You see, one of our primary tasks as a church is faith formation. We don’t actually do this work, only God gives and forms faith. However, I believe that often it is through our questions and our conversations that God works.
Our Gospel story today is a perfect example of this. Jesus and his disciples were in the region of Caesarea Philippi. Jesus turned to his disciples and asked a question: “Who do people say the Son of Man is?” His disciples replied, “Some say John the Baptist, others say Elijah, and still others, Jeremiah or one of the prophets.”
Then Jesus zeroes in on the heart of his question. He turned to his disciple Peter and asks: “But what about you? Who do you say I am?” That is the question that matters, isn’t it? The faith forming question? Who is Jesus to you?
Now, Peter had a bit of a reputation of being impulsive…of speaking before he thought things through. But this time, he was exactly on target. He said: “You are the Messiah, the Son of the living God.” Ding ding ding ding ding!!! That, is the correct answer. And Jesus said to Peter “Blessed are you, Peter…on this rock I will build my church, and the gates of Hades will not overcome it.”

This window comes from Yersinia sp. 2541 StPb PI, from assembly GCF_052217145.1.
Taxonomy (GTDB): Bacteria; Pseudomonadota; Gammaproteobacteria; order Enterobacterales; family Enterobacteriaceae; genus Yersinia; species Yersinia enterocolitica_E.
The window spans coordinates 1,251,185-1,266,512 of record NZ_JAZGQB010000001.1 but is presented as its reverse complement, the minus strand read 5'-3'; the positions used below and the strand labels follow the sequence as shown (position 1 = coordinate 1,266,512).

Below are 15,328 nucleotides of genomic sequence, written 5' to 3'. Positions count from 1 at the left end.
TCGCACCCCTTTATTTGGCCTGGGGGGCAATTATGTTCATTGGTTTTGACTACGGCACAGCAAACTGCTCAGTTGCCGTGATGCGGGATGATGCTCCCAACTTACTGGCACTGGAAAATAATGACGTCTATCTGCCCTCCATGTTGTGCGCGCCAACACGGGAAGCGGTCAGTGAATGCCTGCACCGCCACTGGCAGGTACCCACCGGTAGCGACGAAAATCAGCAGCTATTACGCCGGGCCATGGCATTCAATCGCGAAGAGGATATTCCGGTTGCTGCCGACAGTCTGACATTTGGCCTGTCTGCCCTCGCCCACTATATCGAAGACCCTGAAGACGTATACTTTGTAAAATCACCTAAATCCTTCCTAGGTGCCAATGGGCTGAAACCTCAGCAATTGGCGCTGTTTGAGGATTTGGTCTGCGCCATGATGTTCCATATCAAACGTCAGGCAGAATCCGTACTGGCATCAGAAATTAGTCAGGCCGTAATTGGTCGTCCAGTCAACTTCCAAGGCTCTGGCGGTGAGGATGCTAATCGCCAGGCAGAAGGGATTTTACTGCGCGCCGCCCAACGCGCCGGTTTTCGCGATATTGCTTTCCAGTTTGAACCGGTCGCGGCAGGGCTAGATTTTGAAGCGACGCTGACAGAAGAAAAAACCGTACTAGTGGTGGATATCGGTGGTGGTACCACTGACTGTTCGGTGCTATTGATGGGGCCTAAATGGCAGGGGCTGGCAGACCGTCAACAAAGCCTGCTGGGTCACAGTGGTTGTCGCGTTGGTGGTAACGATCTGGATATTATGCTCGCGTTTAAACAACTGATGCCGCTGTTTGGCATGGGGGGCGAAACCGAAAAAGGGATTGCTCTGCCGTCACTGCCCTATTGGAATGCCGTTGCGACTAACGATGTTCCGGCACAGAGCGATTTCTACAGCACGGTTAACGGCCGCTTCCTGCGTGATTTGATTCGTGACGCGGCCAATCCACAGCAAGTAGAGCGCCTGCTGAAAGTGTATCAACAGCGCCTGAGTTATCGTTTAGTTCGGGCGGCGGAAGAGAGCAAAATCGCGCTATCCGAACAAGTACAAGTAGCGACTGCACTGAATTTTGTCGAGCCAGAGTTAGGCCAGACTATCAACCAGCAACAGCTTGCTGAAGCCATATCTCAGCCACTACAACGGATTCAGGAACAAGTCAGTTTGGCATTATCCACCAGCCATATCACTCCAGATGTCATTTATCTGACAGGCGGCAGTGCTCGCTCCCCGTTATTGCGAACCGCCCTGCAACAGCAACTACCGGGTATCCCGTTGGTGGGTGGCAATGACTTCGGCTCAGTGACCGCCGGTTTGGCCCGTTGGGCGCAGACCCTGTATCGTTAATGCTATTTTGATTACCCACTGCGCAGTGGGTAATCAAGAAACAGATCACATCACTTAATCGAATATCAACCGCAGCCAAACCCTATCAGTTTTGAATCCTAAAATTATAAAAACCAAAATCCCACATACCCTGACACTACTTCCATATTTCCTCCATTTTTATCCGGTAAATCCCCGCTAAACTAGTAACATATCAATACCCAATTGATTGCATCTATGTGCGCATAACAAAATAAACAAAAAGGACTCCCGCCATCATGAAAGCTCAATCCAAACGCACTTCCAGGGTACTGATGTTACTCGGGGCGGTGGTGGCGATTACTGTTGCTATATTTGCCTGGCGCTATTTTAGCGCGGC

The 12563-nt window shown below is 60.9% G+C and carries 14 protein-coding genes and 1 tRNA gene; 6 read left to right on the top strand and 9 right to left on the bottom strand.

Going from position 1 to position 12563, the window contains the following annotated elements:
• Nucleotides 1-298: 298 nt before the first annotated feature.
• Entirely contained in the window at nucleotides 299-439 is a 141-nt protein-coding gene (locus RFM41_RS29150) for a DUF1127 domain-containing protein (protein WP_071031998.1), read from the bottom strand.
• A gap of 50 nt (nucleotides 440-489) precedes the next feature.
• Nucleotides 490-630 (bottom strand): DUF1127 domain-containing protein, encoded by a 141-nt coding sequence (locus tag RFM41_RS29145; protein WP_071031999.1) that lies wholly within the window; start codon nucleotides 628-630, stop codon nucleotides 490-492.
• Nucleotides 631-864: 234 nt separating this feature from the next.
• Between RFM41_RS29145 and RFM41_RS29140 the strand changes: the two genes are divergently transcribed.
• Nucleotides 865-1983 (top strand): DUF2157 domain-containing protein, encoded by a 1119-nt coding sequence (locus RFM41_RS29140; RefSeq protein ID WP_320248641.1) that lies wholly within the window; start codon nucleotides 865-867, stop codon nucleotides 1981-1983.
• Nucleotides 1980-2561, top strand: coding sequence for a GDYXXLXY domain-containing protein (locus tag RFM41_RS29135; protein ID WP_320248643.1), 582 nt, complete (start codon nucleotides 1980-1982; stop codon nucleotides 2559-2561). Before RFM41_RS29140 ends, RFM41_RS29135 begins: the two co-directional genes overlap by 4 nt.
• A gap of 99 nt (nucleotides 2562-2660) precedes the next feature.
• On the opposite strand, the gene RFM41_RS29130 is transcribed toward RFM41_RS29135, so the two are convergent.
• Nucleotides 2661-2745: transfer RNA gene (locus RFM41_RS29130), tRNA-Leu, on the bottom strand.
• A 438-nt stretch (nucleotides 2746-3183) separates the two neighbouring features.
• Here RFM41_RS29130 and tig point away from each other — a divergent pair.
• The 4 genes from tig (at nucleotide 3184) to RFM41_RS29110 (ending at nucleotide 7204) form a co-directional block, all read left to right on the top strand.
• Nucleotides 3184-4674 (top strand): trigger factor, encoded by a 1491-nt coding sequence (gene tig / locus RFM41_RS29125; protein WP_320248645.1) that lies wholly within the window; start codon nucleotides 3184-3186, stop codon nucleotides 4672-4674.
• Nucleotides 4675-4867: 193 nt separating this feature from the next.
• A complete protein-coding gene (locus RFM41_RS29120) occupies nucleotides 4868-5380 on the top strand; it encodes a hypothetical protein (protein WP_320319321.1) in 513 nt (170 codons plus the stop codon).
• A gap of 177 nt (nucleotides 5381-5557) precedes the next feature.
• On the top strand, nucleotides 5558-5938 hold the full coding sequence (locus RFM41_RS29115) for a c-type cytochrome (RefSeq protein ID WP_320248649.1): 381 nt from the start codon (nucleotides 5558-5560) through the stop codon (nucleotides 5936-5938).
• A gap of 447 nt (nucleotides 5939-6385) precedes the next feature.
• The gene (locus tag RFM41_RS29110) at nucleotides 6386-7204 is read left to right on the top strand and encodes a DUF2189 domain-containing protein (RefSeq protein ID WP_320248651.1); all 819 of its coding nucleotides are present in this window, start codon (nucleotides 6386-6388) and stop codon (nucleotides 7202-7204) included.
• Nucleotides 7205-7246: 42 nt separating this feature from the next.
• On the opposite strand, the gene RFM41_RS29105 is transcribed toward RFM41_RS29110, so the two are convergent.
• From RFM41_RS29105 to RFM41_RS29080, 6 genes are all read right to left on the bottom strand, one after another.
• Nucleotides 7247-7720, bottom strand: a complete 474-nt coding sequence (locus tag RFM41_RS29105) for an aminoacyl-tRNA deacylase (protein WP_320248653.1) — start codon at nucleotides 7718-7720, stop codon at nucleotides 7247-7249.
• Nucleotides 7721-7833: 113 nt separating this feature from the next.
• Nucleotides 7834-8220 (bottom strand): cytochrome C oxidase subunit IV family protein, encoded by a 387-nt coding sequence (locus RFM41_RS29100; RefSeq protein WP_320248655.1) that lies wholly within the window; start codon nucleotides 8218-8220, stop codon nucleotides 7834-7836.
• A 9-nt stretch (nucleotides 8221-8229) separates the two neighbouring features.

What’s interesting is to compare this encounter to the two that our disciples had in our last two week’s gospel lessons.
Two weeks ago we looked at the story of this same Peter stepping out of the boat. After that miracle, when Jesus saved Peter, the disciples worshipped Jesus and said “Truly you are the Son of God.” Then, last week, the Canaanite woman said “Lord, Son of David, help me.” In both cases, Jesus was correctly identified, but neither time did Jesus give any special recognition because of their answer, much less say that it was on Peter or the Canaanite woman that the whole of the church would be built. So what’s different about this time?
To get at that, we have to understand the context where Jesus was doing his teaching.